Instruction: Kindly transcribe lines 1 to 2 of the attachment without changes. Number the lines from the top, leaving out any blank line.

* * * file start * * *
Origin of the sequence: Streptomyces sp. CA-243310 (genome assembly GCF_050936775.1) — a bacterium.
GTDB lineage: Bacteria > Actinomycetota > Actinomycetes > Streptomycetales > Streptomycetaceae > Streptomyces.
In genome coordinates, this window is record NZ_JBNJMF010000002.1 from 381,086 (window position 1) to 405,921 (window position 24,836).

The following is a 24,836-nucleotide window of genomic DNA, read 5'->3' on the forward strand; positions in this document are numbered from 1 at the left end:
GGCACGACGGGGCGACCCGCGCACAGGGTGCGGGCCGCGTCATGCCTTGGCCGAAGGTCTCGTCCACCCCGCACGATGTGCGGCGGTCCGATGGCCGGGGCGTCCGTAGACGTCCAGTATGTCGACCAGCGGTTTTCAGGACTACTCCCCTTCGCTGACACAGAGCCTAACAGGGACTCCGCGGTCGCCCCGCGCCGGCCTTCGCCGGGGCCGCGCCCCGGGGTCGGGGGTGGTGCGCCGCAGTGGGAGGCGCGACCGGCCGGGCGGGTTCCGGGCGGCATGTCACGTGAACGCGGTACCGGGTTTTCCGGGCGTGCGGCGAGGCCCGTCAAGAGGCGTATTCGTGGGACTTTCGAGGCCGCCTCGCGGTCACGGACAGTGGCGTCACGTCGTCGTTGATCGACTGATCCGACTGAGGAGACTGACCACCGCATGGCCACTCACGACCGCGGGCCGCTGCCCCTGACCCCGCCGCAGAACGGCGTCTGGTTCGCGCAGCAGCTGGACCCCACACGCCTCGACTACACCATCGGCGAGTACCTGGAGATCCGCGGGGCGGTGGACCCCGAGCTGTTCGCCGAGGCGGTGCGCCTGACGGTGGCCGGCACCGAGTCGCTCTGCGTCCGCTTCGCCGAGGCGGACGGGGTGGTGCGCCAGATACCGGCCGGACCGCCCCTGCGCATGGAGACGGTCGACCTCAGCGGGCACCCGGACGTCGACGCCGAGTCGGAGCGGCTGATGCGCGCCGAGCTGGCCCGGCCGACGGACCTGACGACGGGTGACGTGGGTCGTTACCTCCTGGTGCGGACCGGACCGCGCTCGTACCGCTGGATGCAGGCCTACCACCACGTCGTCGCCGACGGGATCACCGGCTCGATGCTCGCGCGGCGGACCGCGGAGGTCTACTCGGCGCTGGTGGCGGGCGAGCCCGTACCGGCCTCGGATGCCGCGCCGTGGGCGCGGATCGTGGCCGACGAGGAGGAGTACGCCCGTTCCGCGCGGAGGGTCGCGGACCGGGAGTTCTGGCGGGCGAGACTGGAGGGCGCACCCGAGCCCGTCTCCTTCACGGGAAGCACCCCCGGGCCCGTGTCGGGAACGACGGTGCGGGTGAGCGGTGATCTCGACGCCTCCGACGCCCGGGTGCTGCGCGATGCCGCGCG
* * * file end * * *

Origin of the sequence: Streptomyces sp. CA-243310 (genome assembly GCF_050936775.1) — a bacterium.
GTDB lineage: Bacteria > Actinomycetota > Actinomycetes > Streptomycetales > Streptomycetaceae > Streptomyces.